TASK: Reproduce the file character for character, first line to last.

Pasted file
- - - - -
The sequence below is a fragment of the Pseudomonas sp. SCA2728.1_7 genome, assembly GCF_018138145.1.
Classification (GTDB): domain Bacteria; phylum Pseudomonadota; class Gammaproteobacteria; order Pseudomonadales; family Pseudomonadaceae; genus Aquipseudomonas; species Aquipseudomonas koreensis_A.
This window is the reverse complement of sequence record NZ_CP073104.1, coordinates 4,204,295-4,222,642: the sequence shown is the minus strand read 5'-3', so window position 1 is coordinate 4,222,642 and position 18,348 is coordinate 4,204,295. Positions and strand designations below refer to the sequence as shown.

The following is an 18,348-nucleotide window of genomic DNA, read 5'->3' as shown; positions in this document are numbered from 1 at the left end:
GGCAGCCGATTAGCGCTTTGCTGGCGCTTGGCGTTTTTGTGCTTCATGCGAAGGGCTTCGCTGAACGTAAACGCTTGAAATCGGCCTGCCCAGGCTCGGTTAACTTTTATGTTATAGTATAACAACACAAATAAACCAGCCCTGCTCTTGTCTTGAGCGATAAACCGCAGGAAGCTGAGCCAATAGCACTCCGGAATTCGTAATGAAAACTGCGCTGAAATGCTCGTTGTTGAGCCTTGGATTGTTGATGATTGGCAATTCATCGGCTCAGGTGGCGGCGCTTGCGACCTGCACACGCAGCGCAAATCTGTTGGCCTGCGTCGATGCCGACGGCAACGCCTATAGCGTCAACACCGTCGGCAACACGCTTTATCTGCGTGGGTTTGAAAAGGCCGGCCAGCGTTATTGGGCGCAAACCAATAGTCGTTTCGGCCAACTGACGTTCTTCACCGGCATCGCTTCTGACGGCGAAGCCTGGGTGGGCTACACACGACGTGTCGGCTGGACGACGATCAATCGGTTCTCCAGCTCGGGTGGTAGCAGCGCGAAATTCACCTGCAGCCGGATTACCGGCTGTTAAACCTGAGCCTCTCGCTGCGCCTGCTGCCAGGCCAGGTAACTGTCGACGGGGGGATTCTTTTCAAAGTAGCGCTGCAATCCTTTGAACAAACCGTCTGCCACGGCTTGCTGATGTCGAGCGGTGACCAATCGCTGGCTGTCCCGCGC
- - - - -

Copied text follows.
The sequence below is a fragment of the Pseudomonas sp. SCA2728.1_7 genome, assembly GCF_018138145.1.
Classification (GTDB): domain Bacteria; phylum Pseudomonadota; class Gammaproteobacteria; order Pseudomonadales; family Pseudomonadaceae; genus Aquipseudomonas; species Aquipseudomonas koreensis_A.
This window is the reverse complement of sequence record NZ_CP073104.1, coordinates 4,204,295-4,222,642: the sequence shown is the minus strand read 5'-3', so window position 1 is coordinate 4,222,642 and position 18,348 is coordinate 4,204,295. Positions and strand designations below refer to the sequence as shown.

The following is an 18,348-nucleotide window of genomic DNA, read 5'->3' as shown; positions in this document are numbered from 1 at the left end:
GGCAGCCGATTAGCGCTTTGCTGGCGCTTGGCGTTTTTGTGCTTCATGCGAAGGGCTTCGCTGAACGTAAACGCTTGAAATCGGCCTGCCCAGGCTCGGTTAACTTTTATGTTATAGTATAACAACACAAATAAACCAGCCCTGCTCTTGTCTTGAGCGATAAACCGCAGGAAGCTGAGCCAATAGCACTCCGGAATTCGTAATGAAAACTGCGCTGAAATGCTCGTTGTTGAGCCTTGGATTGTTGATGATTGGCAATTCATCGGCTCAGGTGGCGGCGCTTGCGACCTGCACACGCAGCGCAAATCTGTTGGCCTGCGTCGATGCCGACGGCAACGCCTATAGCGTCAACACCGTCGGCAACACGCTTTATCTGCGTGGGTTTGAAAAGGCCGGCCAGCGTTATTGGGCGCAAACCAATAGTCGTTTCGGCCAACTGACGTTCTTCACCGGCATCGCTTCTGACGGCGAAGCCTGGGTGGGCTACACACGACGTGTCGGCTGGACGACGATCAATCGGTTCTCCAGCTCGGGTGGTAGCAGCGCGAAATTCACCTGCAGCCGGATTACCGGCTGTTAAACCTGAGCCTCTCGCTGCGCCTGCTGCCAGGCCAGGTAACTGTCGACGGGGGGATTCTTTTCAAAGTAGCGCTGCAATCCTTTGAACAAACCGTCTGCCACGGCTTGCTGATGTCGAGCGGTGACCAATCGCTGGCTGTCCCGCGC